# Super Capacitor

Vendor's Description:

Description: Yes you read that correctly - 10Farad capacitor. This small cap can be charged up and then slowly dissapated running an entire system for hours. Combine two in series for 5F/5V. Do not over voltage or reverse polarize these capacitors.

Description: Yes you read that correctly - 10Farad capacitor. This small cap can be charged up and then slowly dissapated running an entire system for hours. Combine two in series for 5F/5V. Do not over voltage or reverse polarize these capacitors. (from Sparkfun)

Just as a reminder:

Capacitors in series get a total capacitance(Ctot) of:

(1/Ctot)=(1/C1)+(1/C2)+...+(1/Cn)   which is like saying   Ctot=[(1/C1)+(1/C2)+...+(1/Cn)]^-1

Capacitors in parallel get:

Ctot=C1+C2+...+Cn

The voltage rating is the max voltage it can take. (http://letsmakerobots.com/node/1988)

some formulae:

i=(f/R)*e^(-t/τ)

ΔV=f*e^(-t/τ)

where τ=R*C

and f is the potential difference of the capacitor at the beginning

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i tought i browsed everything on sparkfun, but i don't remember this super cap :P
Btw, looking at the linked discussion, i'm a bit baffled at the 2.5 V specification. What does it mean? That i cannot use more than 2.5 V for charging it ?
Like batteries you can put them in series to increase their voltage.  2 in series will bring the voltate up to 5v and the capacitence down to 5F.  Putting 3 in series will give you 7.5v and 3.3F.

That rating of 2.5V does not seem like much. It only takes a second cell in your power supply to ruin this cap. So why is anyone interested in buying these?

The answer is in "solar"botics (.com).  And in BEAM robotics. The tiny solar cells that drive Beam bots do not produce a very high tension (voltage). And the circuits on these bots are optimized for that. They even collect energy until there's enough to do something with it. They play dead in the dark and jump around when the sun is beaming on their backs.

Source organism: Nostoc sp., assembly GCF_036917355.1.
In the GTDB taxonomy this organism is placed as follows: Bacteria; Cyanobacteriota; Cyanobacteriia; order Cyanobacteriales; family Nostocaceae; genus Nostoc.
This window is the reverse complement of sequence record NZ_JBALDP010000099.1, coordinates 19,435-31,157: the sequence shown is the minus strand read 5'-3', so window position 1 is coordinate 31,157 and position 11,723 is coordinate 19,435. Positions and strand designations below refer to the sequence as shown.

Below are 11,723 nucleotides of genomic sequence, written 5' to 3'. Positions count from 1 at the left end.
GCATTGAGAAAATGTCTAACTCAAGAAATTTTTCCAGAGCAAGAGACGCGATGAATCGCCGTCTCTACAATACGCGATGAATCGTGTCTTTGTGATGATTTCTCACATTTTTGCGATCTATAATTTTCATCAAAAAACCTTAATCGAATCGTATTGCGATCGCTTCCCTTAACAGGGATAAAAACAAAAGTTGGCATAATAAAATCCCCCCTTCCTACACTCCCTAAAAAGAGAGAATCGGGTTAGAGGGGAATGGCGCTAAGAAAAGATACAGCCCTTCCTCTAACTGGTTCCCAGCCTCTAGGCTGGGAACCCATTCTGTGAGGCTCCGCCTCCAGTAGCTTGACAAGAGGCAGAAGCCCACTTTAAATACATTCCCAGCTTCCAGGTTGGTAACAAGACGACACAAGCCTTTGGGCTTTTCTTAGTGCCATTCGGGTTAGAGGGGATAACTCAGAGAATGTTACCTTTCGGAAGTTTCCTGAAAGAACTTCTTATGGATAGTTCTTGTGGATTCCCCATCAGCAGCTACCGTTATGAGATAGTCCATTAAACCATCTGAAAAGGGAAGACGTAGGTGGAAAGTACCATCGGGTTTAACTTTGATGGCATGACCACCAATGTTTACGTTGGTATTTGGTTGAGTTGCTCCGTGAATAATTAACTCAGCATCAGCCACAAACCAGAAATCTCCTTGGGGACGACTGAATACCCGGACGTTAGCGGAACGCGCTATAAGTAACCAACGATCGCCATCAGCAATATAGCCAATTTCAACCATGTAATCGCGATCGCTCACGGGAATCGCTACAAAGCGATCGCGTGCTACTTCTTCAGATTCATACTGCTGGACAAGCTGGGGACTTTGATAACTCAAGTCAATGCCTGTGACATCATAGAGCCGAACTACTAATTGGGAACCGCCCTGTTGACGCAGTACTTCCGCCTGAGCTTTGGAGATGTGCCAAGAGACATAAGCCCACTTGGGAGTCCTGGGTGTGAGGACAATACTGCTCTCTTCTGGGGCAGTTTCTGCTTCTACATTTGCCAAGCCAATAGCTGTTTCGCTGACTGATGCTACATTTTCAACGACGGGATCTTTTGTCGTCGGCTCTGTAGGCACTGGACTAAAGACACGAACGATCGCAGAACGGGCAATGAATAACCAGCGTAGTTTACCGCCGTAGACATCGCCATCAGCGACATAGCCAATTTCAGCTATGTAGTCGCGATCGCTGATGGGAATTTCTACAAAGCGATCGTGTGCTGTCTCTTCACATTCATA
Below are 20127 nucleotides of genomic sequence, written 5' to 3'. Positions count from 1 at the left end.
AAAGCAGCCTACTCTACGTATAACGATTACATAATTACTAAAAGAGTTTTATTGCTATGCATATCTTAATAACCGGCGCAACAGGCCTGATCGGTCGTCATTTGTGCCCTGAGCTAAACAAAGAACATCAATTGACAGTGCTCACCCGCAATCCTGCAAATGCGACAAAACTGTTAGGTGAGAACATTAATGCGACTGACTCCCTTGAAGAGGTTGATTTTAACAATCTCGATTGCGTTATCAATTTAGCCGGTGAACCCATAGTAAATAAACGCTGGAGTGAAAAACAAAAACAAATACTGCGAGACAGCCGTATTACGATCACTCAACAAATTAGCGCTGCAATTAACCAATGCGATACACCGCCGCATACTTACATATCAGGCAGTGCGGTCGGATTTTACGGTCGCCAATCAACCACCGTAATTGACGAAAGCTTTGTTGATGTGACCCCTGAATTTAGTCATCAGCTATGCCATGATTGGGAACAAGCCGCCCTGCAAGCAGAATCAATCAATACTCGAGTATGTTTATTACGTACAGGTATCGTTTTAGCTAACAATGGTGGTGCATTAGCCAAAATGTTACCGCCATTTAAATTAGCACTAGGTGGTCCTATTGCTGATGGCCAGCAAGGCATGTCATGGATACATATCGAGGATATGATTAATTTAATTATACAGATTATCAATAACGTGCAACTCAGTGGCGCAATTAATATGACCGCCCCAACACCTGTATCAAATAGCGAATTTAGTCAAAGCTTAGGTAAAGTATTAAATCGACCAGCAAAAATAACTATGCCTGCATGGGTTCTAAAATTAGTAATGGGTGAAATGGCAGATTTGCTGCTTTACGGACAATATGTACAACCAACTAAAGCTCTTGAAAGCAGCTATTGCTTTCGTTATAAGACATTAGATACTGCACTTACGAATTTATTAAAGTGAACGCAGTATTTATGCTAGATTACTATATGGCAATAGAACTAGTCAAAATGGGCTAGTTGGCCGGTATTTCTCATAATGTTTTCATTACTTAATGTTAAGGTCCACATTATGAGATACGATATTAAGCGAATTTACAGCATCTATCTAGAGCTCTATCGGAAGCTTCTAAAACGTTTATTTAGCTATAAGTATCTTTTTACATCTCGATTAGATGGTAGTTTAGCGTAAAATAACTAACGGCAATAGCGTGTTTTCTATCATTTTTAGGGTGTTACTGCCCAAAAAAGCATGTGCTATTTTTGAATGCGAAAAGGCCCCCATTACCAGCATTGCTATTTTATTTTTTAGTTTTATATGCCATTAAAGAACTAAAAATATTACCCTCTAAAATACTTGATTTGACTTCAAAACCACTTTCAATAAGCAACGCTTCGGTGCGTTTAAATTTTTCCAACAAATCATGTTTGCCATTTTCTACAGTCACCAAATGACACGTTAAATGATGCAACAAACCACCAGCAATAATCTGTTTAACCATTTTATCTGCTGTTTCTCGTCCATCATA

This supercap holds on to the energy until the bot decides to use it.

even if you are putting 2 of them in series, and that's 5V, you are still getting 5F of capacitance and that's a lot.

mutr.co.uk sell 20F caps I think. not sure what voltage rating

Back in my car stereo competition days, we used caps the size of oatmeal containers!! -For the big SPL (sound pressure level (all sub-woofers)) they would team up 20 or 30 of them!!

I have a really stupid question...

Lets say you hook up batteries to this thing ti charge the capacitor. In theory can you then remove the batteries and let something run off of the charge in the capacitor until it is drained? Seems like a cheap option to recharable batteries... I need to dig into capacitors more to learn how to figure out which type/specs go with each use, but this seems feasable to me anyway.

As far as I understand, this is correct.  You can use this site to figure out how long it'll take to discharge:

http://www.cvs1.uklinux.net/cgi-bin/calculators/time_const.cgi

The resistance will be the resistance of the circuit plus any additional resister you add to slow the discharge.  Be sure to use owms law to calculate the Amps that it'll output as well.  You don't want to burn out your circuit.

uhm but what voltage will you have from it while it discharge?

let's say that i want to run an arduino board with those caps, how should i set it up ?